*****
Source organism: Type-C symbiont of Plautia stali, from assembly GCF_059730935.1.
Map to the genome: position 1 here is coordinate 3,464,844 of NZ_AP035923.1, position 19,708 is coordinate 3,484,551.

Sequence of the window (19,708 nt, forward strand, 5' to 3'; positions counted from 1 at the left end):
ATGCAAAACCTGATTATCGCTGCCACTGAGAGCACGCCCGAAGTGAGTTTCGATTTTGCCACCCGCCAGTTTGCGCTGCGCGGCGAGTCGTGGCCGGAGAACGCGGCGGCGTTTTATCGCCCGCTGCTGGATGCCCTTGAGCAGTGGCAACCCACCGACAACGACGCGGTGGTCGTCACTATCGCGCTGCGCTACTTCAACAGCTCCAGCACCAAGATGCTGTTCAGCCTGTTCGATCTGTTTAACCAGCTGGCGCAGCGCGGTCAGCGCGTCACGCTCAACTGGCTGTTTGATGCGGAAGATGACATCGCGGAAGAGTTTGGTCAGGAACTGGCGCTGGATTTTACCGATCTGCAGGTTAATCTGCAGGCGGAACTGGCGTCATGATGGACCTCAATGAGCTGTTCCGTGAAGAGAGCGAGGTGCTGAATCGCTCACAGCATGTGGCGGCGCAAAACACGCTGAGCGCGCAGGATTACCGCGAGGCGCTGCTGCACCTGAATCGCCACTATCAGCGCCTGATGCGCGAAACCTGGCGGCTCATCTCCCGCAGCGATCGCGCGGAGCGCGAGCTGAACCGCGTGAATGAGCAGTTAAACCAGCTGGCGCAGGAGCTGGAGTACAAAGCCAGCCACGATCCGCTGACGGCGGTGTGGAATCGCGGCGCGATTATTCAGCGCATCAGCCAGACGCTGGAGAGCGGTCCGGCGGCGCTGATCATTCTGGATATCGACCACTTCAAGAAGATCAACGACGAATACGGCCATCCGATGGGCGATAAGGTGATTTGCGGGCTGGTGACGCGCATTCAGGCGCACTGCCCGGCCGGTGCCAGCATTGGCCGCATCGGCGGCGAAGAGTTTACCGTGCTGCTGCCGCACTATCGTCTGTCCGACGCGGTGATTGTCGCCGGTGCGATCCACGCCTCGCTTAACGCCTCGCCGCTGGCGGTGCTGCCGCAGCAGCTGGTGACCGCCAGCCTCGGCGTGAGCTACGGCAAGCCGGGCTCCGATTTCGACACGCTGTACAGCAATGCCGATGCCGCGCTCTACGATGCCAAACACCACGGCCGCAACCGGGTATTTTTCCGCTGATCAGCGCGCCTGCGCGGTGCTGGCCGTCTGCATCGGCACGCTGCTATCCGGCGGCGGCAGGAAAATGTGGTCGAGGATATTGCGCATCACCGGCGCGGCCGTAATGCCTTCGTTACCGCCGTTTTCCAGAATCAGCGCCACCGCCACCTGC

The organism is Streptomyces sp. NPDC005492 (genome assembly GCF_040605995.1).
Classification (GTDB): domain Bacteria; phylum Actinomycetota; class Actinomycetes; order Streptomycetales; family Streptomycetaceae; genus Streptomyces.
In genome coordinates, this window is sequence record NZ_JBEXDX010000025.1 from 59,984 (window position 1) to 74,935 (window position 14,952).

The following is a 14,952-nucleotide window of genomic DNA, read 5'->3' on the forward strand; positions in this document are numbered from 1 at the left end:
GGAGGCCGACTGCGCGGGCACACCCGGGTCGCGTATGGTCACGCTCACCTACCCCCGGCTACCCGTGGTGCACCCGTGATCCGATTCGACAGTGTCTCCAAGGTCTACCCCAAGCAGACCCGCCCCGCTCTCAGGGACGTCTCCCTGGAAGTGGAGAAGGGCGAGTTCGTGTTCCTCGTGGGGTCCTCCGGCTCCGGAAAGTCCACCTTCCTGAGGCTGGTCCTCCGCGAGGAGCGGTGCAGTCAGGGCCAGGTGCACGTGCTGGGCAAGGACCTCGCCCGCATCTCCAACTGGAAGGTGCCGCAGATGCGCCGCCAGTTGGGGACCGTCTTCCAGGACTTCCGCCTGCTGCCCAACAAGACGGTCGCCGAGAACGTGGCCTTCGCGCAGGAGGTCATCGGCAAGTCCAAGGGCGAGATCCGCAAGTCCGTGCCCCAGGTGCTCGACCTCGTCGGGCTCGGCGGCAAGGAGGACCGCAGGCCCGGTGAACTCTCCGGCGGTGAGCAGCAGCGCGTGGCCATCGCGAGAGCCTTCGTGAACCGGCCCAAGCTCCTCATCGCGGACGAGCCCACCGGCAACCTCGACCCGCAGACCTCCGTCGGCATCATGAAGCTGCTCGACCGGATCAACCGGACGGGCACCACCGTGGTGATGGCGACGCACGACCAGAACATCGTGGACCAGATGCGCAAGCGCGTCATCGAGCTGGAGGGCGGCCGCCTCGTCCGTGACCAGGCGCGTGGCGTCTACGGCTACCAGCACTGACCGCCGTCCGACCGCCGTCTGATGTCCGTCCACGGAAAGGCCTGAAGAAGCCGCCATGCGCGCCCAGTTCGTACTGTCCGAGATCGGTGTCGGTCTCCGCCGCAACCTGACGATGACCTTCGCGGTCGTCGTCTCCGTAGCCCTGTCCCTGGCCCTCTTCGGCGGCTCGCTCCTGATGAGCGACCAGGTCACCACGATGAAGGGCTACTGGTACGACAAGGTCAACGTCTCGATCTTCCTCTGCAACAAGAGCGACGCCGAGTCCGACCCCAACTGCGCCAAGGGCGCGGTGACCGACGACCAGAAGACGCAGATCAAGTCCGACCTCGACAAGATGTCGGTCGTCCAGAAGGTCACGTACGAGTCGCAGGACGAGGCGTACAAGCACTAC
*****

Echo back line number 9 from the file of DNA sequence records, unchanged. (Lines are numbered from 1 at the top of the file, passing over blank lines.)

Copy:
GGAGGCCGACTGCGCGGGCACACCCGGGTCGCGTATGGTCACGCTCACCTACCCCCGGCTACCCGTGGTGCACCCGTGATCCGATTCGACAGTGTCTCCAAGGTCTACCCCAAGCAGACCCGCCCCGCTCTCAGGGACGTCTCCCTGGAAGTGGAGAAGGGCGAGTTCGTGTTCCTCGTGGGGTCCTCCGGCTCCGGAAAGTCCACCTTCCTGAGGCTGGTCCTCCGCGAGGAGCGGTGCAGTCAGGGCCAGGTGCACGTGCTGGGCAAGGACCTCGCCCGCATCTCCAACTGGAAGGTGCCGCAGATGCGCCGCCAGTTGGGGACCGTCTTCCAGGACTTCCGCCTGCTGCCCAACAAGACGGTCGCCGAGAACGTGGCCTTCGCGCAGGAGGTCATCGGCAAGTCCAAGGGCGAGATCCGCAAGTCCGTGCCCCAGGTGCTCGACCTCGTCGGGCTCGGCGGCAAGGAGGACCGCAGGCCCGGTGAACTCTCCGGCGGTGAGCAGCAGCGCGTGGCCATCGCGAGAGCCTTCGTGAACCGGCCCAAGCTCCTCATCGCGGACGAGCCCACCGGCAACCTCGACCCGCAGACCTCCGTCGGCATCATGAAGCTGCTCGACCGGATCAACCGGACGGGCACCACCGTGGTGATGGCGACGCACGACCAGAACATCGTGGACCAGATGCGCAAGCGCGTCATCGAGCTGGAGGGCGGCCGCCTCGTCCGTGACCAGGCGCGTGGCGTCTACGGCTACCAGCACTGACCGCCGTCCGACCGCCGTCTGATGTCCGTCCACGGAAAGGCCTGAAGAAGCCGCCATGCGCGCCCAGTTCGTACTGTCCGAGATCGGTGTCGGTCTCCGCCGCAACCTGACGATGACCTTCGCGGTCGTCGTCTCCGTAGCCCTGTCCCTGGCCCTCTTCGGCGGCTCGCTCCTGATGAGCGACCAGGTCACCACGATGAAGGGCTACTGGTACGACAAGGTCAACGTCTCGATCTTCCTCTGCAACAAGAGCGACGCCGAGTCCGACCCCAACTGCGCCAAGGGCGCGGTGACCGACGACCAGAAGACGCAGATCAAGTCCGACCTCGACAAGATGTCGGTCGTCCAGAAGGTCACGTACGAGTCGCAGGACGAGGCGTACAAGCACTAC